Processes

Thh tiirm 'fermentation' is derived from the Latin verb feruere, to boil, thus describing the appearance of the action of yeast on extracts of fruit or malted grain. The boiling appearance is due to the production of carbon dioxide bubbles caused by the anaerobic catabolism of the sugars present in the extract. However, fermentation has come to have different meanings to biochemists and to industrial microbiologists. Its biochemical meaning relates to the generation of energy by the catabolism of organic compounds, whereas its meaning in industrial microbiology tends to be much broader.

The catabolism of sugars is an oxidative process which results in the production of reduced pyridine nucleotides which must be reoxidized for the process to continue. Under aerobic conditions, reoxidation of reduced pyridine nucleotide occurs by electron transfer, via the cytochrome system, with oxygen acting as the terminal electron acceptor. However, under anaerobic conditions, reduced pyridine nucleotide oxidation is coupled with the reduction of an organic compound, which is often a subsequent product of the catabolic pathway. In the case of the action of yeast on fruit or grain extracts, NADH is regenerated by the reduction of pyruvic acid to ethanol. Different microbial taxa are capable of reducing pyruvate to a wide range of end products, as illustrated in Fig. 1.1. Thus, the term fermentation has been used in a strict biochemical sense to mean an energy-generation process in which organic compounds act as both electron donors and terminal electron acceptors.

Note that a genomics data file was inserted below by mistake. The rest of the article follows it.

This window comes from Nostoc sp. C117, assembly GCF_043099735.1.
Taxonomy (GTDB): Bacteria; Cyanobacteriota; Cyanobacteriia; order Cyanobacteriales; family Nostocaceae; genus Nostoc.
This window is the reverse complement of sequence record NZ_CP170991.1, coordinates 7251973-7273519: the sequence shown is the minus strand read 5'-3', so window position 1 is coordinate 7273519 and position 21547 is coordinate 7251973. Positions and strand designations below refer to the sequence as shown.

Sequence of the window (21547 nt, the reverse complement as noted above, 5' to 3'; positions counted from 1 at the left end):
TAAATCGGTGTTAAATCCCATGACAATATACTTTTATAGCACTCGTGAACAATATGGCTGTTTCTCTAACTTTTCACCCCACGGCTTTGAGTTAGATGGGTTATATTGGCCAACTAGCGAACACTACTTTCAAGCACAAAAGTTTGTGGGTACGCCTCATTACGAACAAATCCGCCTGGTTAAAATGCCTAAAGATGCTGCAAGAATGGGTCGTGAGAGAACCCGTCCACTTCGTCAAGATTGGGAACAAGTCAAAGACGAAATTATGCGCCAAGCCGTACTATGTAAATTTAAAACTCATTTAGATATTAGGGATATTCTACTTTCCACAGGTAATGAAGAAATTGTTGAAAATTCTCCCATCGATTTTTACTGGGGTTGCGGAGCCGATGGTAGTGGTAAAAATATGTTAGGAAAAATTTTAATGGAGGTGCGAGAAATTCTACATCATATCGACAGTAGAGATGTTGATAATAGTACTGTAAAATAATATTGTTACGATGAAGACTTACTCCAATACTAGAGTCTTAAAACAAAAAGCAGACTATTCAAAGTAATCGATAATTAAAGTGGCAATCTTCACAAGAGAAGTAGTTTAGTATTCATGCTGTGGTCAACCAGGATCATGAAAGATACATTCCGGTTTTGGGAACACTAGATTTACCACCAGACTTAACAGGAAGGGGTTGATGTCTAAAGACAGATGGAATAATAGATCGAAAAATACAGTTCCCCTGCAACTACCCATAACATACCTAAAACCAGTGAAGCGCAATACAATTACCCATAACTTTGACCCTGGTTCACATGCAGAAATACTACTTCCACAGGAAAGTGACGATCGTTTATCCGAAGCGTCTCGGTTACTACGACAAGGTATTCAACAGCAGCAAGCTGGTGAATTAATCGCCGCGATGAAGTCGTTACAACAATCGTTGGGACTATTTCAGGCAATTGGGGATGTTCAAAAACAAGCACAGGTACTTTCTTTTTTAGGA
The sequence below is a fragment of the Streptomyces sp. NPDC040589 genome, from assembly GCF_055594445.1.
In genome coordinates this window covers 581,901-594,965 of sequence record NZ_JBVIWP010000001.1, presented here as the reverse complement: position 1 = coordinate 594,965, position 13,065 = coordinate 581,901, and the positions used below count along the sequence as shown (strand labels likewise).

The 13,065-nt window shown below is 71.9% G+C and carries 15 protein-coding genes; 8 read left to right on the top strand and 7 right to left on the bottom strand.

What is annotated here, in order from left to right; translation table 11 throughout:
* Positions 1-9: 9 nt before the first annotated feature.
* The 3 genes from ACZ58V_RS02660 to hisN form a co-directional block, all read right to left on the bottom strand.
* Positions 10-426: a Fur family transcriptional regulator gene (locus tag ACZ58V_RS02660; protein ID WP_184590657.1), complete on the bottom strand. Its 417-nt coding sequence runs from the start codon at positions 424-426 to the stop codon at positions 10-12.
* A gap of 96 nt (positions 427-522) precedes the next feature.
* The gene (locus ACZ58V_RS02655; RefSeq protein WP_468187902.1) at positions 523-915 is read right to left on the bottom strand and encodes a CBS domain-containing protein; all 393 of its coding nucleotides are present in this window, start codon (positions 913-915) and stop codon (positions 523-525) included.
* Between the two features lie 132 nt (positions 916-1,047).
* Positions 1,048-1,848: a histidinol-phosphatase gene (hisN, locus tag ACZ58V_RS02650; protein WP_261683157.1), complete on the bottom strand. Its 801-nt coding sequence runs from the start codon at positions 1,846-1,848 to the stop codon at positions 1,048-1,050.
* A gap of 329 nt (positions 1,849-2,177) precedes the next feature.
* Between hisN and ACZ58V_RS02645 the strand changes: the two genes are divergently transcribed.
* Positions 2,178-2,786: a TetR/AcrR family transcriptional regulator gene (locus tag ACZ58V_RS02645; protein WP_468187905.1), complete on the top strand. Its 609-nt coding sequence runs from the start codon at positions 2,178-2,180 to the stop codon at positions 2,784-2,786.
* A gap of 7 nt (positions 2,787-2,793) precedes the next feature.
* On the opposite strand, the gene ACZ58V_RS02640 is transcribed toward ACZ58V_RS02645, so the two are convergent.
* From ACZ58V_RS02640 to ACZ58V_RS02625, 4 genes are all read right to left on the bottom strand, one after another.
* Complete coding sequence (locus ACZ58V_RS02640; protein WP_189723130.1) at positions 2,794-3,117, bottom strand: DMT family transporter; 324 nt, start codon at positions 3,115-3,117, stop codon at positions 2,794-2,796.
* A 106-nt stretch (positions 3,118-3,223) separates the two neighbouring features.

The production of alcohol by the action of yeast on malt or fruit extracts has been carried out on a large scale for very many years and was the first 'industrial' process for the production of a microbial metabolite. Thus, industrial microbiologists have extended the term fermentation to describe any process for the produc tion of product by the mass culture of a micro-organism. Brewing and the production of organic solvents may be described as fermentations in both senses of the word but the description of an aerobic process as a fermentation is obviously using the term in the broader, microbiological, context and it is in this sense that the term is used in this book.

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